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Sandton, 22 October 2015 – Belgium Campus hosts innovation panel discussion focusing on local and international business development

 

South Africa has always been at the forefront of innovation. From Christiaan Barnard innovating in the medical space as the first cardiac surgeon to perform a human-to-human heart transplant, to Mark Shuttleworth’s founding of Canonical Ltd and Elon Musk’s founding of SpaceX, PayPal and Tesla Motors.

Belgium Campus, a higher education institution focusing exclusively on Information Communications Technology (ICT) curricula in Pretoria, used South Africa’s innovation heritage to set the tone for a panel discussion held alongside the My World of Tomorrow (MWOT) conference which took place on 22-24 October 2015. MWOT focuses on technology and lifestyle experiences in Africa across a broad range of sectors from SMMEs to the public sector.

 The Belgium Campus panel discussion, entitled ‘What does the future hold for your business in the age of innovation’ focused on four core themes: the value of ICT and innovation in business, lessons learned in this industry, entrepreneurs and intrepreneurs as well as how to build and sustain an innovation ecosystem. Moderated by Belgium Campus Vice Chancellor Enrico Jacobs, the panel was attended by industry leaders from the Department of Science and Technology as well as representatives from Alexander Forbes and Barclay Africa to name a few.

 The panel began with a conversation surrounding South Africa’s advantageous position in terms of innovation development and opportunity – much like Belgium, South Africa is well-schooled in dealing with a multicultural environment. Capitalising on this diversity and expanding partnership networks across boundaries is essential for innovation growth. “If you don’t play the multicultural card, you lose,” said panellist and part-time professor/innovation consultant Johan Braet. Braet is also co-inventor and board member of Startit@KBC, a start-up incubation platform that boasts 207 success stories.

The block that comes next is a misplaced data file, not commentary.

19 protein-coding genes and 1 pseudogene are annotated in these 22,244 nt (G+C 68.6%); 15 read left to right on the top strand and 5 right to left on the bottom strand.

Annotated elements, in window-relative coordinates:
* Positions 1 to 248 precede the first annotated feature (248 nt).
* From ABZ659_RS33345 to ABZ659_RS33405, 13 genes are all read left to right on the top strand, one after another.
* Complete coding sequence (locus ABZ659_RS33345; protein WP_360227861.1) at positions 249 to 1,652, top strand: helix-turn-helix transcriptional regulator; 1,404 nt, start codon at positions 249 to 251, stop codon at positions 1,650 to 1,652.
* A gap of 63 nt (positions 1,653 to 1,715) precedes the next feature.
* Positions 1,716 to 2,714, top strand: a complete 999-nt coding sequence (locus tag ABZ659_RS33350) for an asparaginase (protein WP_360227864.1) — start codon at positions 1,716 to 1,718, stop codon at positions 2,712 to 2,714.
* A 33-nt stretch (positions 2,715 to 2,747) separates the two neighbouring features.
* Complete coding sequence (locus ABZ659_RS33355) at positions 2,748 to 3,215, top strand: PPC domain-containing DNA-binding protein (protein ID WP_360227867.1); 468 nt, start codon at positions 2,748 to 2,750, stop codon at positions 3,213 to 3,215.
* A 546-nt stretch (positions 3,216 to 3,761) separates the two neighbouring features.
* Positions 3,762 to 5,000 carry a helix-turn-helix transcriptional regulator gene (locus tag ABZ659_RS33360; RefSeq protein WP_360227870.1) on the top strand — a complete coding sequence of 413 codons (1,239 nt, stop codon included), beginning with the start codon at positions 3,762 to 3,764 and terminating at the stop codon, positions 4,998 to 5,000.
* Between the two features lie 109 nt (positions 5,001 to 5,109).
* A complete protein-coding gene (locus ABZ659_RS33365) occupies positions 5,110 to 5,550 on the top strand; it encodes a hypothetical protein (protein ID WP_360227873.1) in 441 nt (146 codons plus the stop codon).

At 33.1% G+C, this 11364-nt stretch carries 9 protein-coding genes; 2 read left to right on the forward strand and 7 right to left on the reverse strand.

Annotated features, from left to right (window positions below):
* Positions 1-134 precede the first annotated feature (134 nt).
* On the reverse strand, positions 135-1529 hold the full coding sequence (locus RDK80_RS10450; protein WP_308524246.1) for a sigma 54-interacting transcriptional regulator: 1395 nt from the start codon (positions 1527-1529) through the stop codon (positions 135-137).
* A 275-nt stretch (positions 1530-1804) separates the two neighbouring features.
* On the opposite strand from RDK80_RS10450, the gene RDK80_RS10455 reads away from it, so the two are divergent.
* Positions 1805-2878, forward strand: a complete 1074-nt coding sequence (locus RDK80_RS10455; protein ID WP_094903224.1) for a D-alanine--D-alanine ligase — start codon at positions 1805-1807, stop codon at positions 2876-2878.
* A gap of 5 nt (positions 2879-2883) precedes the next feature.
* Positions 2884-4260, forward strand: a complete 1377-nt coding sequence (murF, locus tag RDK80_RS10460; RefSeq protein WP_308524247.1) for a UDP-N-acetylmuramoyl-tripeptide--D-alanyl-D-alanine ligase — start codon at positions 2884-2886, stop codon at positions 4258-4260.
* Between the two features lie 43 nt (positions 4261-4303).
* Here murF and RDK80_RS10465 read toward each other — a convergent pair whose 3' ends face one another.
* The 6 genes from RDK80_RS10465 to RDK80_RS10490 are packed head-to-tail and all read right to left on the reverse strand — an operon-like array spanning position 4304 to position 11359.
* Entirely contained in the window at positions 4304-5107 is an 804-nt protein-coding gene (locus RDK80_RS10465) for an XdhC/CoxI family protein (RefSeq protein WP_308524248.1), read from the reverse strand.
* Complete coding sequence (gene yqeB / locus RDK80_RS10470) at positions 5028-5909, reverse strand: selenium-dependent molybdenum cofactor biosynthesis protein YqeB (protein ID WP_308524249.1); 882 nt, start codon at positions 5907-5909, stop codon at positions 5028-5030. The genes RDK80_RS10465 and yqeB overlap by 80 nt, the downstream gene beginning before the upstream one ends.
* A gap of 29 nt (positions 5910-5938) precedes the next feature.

The concept of the Triple Helix was a central aspect throughout the panel discussion. Simply put, Triple Helix relates to the equal collaboration between government, universities and industry in order to promote economic development and innovation in our current knowledge economy. Panellist Kris Vander Velpen, an independent consultant originating tailor-made innovation practices at major companies and part-time professor, believes that although government plays a crucial role in this model given their authority regarding subsidiaries and legislation “the success of innovation is based on all three partners working together equally – when the Triple Helix is not in full force, innovation won’t work.” Vander Velpen was previously the general manager of Fortis Venturing where he developed a service incubator and accelerator hub.

 Executive Dean of the Faculty of Engineering Technology at KU Leuven University and panellist Kris Willems also weighed in on the Triple Helix approach: “The definition of engineering, for example, is ‘engineering by doing’ which is essential in the Triple Helix. Interactions with local industry are important in educating students as engineering technologists; typical classroom teaching is no longer the most effective method.” Willems has originated a project called Engineering 2020 which looks at changing the approach taken in educating university students in the engineering sector.